Our implementation of the risk-risk framework demonstrated the value of this approach for assessing SRM, and laid the groundwork for more detailed further analyses; still, we offered the following preliminary findings: 

  • As a supplement to GHG emissions reductions, CDR, and adaptation, SRM has the potential to yield large direct benefits to humans and natural ecosystems by lessening the near-term damages of climate change and lowering the chances of crossing catastrophic climate tipping points. 
  • SRM could pose countervailing risks to biophysical systems, including changes in stratospheric ozone and surface UV radiation, acid rain, and unintended changes in temperature and precipitation patterns. The extent of these risks could be controlled to some degree by appropriate design and governance of implementation. 
  • SRM may also pose countervailing risks to societal systems, including the risk of international conflict, the risk of rapid climate change resulting from unplanned sudden termination, and the risk of delaying or discouraging GHG emissions mitigation. Here too, the extent of these risks would depend on the design and governance of implementation. 
  • SRM could provide co-benefits, including an increase in diffuse sunlight, possibly benefitting some crops and ecosystems, and slightly reduced tropospheric ozone in the mid and high latitudes. However, these effects are likely to be small, uncertain, and unlikely to play a significant role in risk-risk tradeoffs. 
  • More extensive use of SRM may yield greater reductions in many temperature-related climate risks but is also likely to increase the level of countervailing risks. The sooner and greater we make GHG emissions reductions, the less need there may be for SRM, thereby likely reducing overall risk exposure (subject to any countervailing risks of emission reduction).  
  • Risk-risk analysis can help focus climate change risk management on broader societal objectives, rather than on temperature goals alone. This can be important, as many climate impacts do not scale directly with temperature. 
  • Existing international governance aimed at addressing climate change and its impacts appears to be inadequately designed for addressing SRM and its distinctive characteristics. Governance of SRM may need to restrain the imposition of global risks through hasty or unwise unilateral action, which is a different challenge than mobilizing collective action to reduce GHG emissions. Thus, it may be necessary to draw on lessons from a wider array of international agreements and institutions. 

The specific benefits and risks of SRM implementation would depend on a number of other decisions, including the particular objectives being pursued, the emission pathway and adaptation plans being followed, and the governance framework in place. Conceptually, the emissions pathway and anticipated adaptive capacity would determine the level of residual climate risk that might be addressed by SRM. Decisions and governance on SRM should then seek to simultaneously minimize the combination of these climate risks and the climate and countervailing risks posed by SRM. To make these tradeoffs explicit across a range of policy portfolios, in our report we consider three specific climate risk management scenarios with different relative contributions of mitigation and SRM. The specific response patterns of climate and countervailing risks to varying levels of SRM are not currently well known and are likely to depend on the particular technology, deployment strategy, and governance mechanisms employed. Determining these patterns of risk response to SRM levels should be a research topic of high priority.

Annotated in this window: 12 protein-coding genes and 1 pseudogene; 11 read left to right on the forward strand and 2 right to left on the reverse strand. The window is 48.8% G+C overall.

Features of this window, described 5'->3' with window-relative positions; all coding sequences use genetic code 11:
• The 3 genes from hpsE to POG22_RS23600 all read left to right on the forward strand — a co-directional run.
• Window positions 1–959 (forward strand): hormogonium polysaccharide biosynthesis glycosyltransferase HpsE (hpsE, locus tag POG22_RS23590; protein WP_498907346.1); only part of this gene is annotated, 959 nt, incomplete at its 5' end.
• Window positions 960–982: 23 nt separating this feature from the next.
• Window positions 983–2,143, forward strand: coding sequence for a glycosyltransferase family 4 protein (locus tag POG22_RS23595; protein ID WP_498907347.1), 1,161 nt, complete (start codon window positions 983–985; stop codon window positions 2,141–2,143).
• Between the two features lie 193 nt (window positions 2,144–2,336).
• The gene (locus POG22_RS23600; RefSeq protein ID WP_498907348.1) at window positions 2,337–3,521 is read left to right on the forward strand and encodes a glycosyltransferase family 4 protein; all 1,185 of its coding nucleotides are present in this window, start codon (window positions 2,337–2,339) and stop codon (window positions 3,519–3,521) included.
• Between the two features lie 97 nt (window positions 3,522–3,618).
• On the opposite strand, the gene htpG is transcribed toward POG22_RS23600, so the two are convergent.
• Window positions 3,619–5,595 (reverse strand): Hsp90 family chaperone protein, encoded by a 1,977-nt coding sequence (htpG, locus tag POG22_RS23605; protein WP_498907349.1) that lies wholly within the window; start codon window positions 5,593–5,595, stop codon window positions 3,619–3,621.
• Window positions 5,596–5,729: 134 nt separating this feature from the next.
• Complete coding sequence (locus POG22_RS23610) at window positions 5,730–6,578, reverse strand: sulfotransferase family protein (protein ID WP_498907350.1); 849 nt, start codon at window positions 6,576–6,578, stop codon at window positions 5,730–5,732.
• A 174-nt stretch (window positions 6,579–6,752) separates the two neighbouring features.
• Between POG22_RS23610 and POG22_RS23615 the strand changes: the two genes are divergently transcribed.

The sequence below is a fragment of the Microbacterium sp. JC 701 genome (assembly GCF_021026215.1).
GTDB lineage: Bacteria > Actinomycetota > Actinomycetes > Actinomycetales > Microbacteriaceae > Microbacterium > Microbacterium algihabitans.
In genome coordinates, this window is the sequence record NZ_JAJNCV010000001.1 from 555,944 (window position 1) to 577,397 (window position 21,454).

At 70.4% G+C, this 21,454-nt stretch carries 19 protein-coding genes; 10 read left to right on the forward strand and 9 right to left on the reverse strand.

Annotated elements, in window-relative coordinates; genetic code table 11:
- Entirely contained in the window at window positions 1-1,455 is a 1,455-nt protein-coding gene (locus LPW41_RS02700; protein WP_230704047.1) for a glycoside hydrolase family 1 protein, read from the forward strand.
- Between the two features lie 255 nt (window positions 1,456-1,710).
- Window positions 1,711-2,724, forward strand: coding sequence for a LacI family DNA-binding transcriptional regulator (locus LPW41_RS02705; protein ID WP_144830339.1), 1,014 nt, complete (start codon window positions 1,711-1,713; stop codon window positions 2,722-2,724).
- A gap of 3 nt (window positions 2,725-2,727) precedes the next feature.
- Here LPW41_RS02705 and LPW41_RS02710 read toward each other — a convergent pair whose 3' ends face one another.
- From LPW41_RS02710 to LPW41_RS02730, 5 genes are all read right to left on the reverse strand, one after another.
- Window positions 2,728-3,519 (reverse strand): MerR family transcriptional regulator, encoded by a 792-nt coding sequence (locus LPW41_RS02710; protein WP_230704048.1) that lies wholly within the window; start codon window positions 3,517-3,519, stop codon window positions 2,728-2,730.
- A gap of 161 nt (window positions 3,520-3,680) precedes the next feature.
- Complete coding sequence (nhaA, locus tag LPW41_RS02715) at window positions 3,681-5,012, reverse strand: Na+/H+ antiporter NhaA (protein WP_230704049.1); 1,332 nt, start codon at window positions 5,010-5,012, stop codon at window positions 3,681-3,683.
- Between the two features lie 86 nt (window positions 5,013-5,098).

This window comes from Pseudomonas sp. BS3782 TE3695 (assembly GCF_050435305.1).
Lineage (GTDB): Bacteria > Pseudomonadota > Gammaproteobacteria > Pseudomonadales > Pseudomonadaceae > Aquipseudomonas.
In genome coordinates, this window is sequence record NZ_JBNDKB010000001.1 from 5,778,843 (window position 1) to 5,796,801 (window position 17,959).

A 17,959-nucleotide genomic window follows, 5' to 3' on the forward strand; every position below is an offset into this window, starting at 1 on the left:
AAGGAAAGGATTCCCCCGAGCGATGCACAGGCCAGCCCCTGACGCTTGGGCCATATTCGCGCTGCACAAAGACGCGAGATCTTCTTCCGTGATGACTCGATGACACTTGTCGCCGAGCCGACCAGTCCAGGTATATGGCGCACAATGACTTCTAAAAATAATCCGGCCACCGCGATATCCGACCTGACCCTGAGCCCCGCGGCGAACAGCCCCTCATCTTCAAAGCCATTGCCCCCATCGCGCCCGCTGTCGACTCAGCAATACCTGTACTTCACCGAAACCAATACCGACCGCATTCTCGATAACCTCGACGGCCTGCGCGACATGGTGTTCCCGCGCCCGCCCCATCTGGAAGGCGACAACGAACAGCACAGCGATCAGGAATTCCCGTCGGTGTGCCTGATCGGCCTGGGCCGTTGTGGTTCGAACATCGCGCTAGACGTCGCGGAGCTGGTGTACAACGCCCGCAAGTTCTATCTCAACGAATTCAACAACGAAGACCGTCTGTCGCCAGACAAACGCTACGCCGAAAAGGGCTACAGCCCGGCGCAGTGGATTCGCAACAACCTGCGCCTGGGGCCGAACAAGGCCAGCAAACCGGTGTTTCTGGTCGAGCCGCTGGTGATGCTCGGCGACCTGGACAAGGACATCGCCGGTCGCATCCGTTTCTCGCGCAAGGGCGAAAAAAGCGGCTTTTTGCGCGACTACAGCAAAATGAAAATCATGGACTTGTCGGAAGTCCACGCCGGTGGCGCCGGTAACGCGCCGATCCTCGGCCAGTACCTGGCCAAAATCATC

Tyler Felgenhauer is Director of Climate Research at the Duke Center on Risk, Duke University.

Govindasamy Bala is Professor at the Centre for Atmospheric and Oceanic Sciences, Indian Institute of Science.

Mark Borsuk is Professor of Civil and Environmental Engineering, Pratt School of Engineering, and Co-Director of the Duke Center on Risk, Duke University.

Matthew Brune is a Research Fellow at the Duke Center on Risk, at Duke University.

Inés Camilloni is Profesor at Universidad de Buenos Aires, Facultad de Ciencias Exactas y Naturales, Departamento de Ciencias de la Atmósfera y los Océanos and CONICET – Universidad de Buenos Aires. Centro de Investigaciones del Mar y la Atmósfera.

Jonathan B. Wiener is the Perkins Professor of Law and Professor of Environmental Policy and Public Policy, at the Law School, Nicholas School, and Sanford School, and Co-Director of the Duke Center on Risk, at Duke University.

XU Jianhua is Associate Professor in the Department of Environmental Management, College of Environmental Sciences and Engineering and Institute for Global Health and Development at Peking University.